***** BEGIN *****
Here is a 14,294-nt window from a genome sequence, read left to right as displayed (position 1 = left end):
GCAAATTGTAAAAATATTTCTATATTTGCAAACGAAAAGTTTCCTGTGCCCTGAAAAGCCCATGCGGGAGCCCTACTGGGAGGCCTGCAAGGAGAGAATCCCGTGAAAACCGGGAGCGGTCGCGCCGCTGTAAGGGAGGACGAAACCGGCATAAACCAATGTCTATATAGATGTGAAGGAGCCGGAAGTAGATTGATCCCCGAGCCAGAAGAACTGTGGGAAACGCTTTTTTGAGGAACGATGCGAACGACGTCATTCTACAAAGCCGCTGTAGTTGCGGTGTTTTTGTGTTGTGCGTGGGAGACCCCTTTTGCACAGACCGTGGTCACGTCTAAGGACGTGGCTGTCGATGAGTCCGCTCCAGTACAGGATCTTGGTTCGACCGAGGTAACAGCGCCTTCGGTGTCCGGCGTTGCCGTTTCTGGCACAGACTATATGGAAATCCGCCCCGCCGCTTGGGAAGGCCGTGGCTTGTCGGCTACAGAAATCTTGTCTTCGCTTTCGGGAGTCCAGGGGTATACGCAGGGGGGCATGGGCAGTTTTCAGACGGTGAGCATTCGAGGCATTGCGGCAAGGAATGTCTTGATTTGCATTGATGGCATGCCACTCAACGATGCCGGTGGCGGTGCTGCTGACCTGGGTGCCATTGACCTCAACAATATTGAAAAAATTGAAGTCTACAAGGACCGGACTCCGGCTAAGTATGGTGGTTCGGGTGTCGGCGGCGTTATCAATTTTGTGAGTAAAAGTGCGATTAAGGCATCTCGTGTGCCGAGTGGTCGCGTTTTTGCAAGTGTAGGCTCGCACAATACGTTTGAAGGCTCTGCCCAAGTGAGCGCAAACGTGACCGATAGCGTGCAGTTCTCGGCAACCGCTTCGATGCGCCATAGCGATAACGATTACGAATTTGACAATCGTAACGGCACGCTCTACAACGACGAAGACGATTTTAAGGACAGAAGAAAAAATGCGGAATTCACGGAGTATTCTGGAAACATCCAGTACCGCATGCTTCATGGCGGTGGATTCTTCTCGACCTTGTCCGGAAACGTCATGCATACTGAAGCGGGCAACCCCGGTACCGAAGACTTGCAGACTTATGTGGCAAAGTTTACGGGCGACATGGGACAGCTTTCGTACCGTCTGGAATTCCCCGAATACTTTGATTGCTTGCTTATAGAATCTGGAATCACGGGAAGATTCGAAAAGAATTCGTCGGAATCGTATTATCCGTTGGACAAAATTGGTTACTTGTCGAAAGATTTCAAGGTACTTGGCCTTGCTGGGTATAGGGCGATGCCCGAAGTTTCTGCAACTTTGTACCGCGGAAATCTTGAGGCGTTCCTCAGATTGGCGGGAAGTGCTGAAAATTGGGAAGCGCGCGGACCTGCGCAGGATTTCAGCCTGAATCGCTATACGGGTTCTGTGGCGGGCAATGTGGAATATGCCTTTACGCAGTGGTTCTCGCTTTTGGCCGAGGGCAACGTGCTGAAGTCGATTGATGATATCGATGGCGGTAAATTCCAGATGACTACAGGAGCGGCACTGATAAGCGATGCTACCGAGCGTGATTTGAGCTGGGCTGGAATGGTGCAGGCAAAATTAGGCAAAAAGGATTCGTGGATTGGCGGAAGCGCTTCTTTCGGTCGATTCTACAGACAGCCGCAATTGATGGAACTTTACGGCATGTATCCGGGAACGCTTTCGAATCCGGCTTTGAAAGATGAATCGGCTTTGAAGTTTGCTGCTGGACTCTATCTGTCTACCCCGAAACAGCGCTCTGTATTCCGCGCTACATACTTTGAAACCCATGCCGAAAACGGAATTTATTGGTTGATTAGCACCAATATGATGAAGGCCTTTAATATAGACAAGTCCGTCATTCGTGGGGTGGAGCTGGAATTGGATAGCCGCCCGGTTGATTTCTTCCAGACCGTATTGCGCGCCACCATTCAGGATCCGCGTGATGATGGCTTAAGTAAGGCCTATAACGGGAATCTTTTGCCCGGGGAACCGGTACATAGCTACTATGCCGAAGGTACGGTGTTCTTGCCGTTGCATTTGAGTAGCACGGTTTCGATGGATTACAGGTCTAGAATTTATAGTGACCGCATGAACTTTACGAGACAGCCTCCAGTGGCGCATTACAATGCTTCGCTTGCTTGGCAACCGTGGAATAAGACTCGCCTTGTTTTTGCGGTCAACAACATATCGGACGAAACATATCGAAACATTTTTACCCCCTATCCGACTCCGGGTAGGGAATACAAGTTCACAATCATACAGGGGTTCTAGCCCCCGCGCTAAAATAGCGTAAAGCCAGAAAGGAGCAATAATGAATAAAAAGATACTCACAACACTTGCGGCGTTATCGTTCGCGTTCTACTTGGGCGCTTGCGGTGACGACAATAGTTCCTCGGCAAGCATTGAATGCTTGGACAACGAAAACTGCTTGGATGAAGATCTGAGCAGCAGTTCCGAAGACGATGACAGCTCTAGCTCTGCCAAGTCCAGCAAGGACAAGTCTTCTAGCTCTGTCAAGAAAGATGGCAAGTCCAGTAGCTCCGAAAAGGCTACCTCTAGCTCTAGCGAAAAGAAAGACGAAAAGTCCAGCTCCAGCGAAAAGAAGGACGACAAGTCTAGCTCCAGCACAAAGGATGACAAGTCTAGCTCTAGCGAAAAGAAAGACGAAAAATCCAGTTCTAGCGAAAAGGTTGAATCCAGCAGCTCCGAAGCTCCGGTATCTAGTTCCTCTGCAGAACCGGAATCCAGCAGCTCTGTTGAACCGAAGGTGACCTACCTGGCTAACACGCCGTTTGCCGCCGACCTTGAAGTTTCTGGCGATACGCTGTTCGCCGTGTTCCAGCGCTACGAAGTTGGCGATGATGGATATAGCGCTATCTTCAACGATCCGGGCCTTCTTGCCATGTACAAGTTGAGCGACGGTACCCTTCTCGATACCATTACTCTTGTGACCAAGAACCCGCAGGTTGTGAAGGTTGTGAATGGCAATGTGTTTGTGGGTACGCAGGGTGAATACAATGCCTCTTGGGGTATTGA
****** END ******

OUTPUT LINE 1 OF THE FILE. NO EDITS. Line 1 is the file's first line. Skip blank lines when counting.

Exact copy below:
Here is a 14,294-nt window from a genome sequence, read left to right as displayed (position 1 = left end):